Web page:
And the ending? (SPOILER – highlight to read) Seriously, what’s to stop mankind from orbitally bombarding the dragon-riding freedom fighters? The company invested enough money to keep a huge military presence on the planet, so I don’t think making the corrupt executive do “the walk of shame” is an adequate enough defense. And – let’s be honest – did James Cameron just make the death of humanity seem like a good thing?

Pardon my Na'vity...

As for the characters – they’re cardboard cutouts of the cast of Aliens, except they were better the first time. You have the cocky Latina and the corrupt CEO more interested in money than life itself. The movie offers us he blandest possible bad guy – I’m serious, he can’t really get us to feel one way or the other even when raining fire down on women and children. He’s a collection of descriptions that begin “he’s so badass that…” instead of a fully formed character:

  • he’s so badass that he doesn’t need an oxygen mask to wander around Pandora
  • he’s so badass that he doesn’t need reconstructive surgery for those scars on his face
  • he’s so badass that his callsign is “Poppa Dragon”
  • he’s so badass that he drinks coffee while ethnic cleansing

In fairness, the movie succeeds on two fronts from a narrative point of view. The first is the casting of Sigourney Weaver. The woman is a legend who doesn’t get enough respect. There’s a reason that she is one of the very few actors ever to receive two Oscar nominations at the same ceremony. Her character is a cardboard cut out – the scientist with a heart-of-gold but no people skills – but Weaver manages to make it work against all odds and against cliché after tired cliché.

He's so badass that I'm not goign to insert a lame pun beneath this picture...

The other is the fact that the human-Na’vi romance works very well. Primarily because it is based off movement and motion rather than dialogue or character, but let’s not complain. The two court and move and dance in a way that is incredibly impressive and expressive. In a way the romance between the two signifies the magic of the film’s imagery – it works despite the dialogue and character, not in tandem with.

I don’t know why the story seems to be outside Cameron’s grasp. Aliens was practically the same movie – a warning against cynicism and greed and an attempt to interfere with nature (albeit a much more malicious nature than in this film). Many of the characters and story ideas (and even the lead actress) are carried over. perhaps the difference is subtlety. Aliens was confident enough to allow moral shades of grey and to draw out complex characters from the stereotypes which made up its cast. Or maybe it’s complacency – James Cameron was looking for his really big break making Aliens, here he’s just cememnting his position as a populist director. I don’t know.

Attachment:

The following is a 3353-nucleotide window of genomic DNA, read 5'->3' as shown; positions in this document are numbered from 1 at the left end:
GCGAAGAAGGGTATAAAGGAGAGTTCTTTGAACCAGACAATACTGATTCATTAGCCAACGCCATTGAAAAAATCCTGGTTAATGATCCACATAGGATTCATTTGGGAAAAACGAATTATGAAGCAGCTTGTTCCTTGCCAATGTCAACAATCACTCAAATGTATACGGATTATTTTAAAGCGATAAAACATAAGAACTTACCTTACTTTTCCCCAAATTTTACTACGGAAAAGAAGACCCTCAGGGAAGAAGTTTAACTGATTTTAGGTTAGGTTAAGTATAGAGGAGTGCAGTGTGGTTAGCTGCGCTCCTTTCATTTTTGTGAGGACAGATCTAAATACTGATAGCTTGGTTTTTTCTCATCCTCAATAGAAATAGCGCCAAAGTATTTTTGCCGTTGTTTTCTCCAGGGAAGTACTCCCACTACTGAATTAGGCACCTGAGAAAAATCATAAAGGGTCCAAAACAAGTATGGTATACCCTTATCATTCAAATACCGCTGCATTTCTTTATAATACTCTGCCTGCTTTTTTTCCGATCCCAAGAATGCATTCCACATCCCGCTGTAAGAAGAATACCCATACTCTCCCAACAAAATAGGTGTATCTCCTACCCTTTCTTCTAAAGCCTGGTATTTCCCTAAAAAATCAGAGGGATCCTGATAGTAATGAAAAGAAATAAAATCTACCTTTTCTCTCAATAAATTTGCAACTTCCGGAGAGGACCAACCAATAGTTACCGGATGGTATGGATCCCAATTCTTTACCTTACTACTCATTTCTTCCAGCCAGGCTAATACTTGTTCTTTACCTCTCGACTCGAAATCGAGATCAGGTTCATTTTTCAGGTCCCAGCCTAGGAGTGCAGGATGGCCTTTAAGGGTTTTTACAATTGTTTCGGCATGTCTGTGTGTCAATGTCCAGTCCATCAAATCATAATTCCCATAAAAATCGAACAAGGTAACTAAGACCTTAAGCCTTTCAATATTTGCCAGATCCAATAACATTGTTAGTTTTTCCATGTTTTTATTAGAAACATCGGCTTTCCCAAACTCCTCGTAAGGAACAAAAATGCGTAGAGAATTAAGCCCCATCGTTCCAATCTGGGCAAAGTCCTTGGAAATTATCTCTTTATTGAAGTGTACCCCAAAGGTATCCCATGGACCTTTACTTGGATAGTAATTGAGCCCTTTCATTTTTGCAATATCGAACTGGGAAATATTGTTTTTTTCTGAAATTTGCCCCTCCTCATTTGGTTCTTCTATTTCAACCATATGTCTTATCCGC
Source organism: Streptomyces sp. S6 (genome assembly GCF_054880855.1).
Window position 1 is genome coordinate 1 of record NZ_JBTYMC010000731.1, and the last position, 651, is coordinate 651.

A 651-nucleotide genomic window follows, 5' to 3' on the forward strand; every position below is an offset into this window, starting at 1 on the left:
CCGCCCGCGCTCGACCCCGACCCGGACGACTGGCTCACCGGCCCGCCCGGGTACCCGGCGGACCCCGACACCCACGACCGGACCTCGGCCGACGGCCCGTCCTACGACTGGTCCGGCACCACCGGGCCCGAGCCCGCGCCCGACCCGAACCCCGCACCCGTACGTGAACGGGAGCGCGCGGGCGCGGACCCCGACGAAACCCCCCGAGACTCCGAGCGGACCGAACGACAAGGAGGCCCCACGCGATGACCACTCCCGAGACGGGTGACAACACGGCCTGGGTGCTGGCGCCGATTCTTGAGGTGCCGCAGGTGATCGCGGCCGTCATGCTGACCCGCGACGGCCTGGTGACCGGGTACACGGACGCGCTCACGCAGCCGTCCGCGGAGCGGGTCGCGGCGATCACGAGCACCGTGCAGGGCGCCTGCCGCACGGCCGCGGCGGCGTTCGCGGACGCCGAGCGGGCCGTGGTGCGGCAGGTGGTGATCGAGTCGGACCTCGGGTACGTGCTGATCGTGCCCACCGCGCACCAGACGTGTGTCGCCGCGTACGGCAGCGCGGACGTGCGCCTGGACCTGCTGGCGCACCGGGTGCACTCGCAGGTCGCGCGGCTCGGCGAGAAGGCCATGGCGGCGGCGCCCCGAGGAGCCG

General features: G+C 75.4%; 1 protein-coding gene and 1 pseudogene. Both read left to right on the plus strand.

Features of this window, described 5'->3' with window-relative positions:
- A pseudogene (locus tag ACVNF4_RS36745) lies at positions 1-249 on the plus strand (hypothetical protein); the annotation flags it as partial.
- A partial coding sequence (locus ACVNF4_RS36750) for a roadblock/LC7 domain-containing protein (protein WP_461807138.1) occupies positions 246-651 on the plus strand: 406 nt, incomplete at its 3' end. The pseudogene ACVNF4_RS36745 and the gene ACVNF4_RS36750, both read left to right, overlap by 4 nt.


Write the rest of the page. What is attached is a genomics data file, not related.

No mean feet...

I’ve been iterating my complaints for quite a while now, so I’ll rearticulate the key point. The visuals are stunning. This is a gamechanger, technology-wise. It is a massive technical accomplishment and Pandora is a fascinatingly visceral place. Cameron almost makes it actually exist. The problem is that the movie around it just doesn’t work.

I’ll accept I’m in the minority on this one, but it’ll be interesting to revisit critical opinion of this film when the dust settles. I miss James Cameron the storyteller.

6 Responses

  1. A good review but there’s one important consideration in any criticism of the film: it has to appeal to the broadest possible international audience in terms of narrative in order to recoup all of these CGI-spent dollars. Titanic was the same.

    I watched it yesterday and it struck me that the executives at the studios must be licking their corporate chops art the prospect of a proprietorial technology that can guarantee them lucrative returns on minimal talent investment. This is why Avatar is a game changer, not because it is Dances with Wolves, you know, for kids.

    • I appreciate the logic behind such an argument, but I disagree with the assumption that an audience-friendly narrative must be inherently hackneyed and flawed. The Dark Knight is an example of a blockbuster reaching a wide base while featuring a reasonably advanced plot (I’m not pretending that it is a genius film, just that it didn’t talk down to its audience).

      It isn’t so much the simplicity of the story that I had an issue with – it was the simplicity of the storytelling, if that makes sense. A good storyteller can make an old, worn out or simplistic story engage with their audience. Cameron simply didn’t do that here (and the tragedy is that we know he can).

  2. I also thought the death of mankind was strangely toned in this film.

  3. Great visuals, terrible script, OK acting. That about sums it up!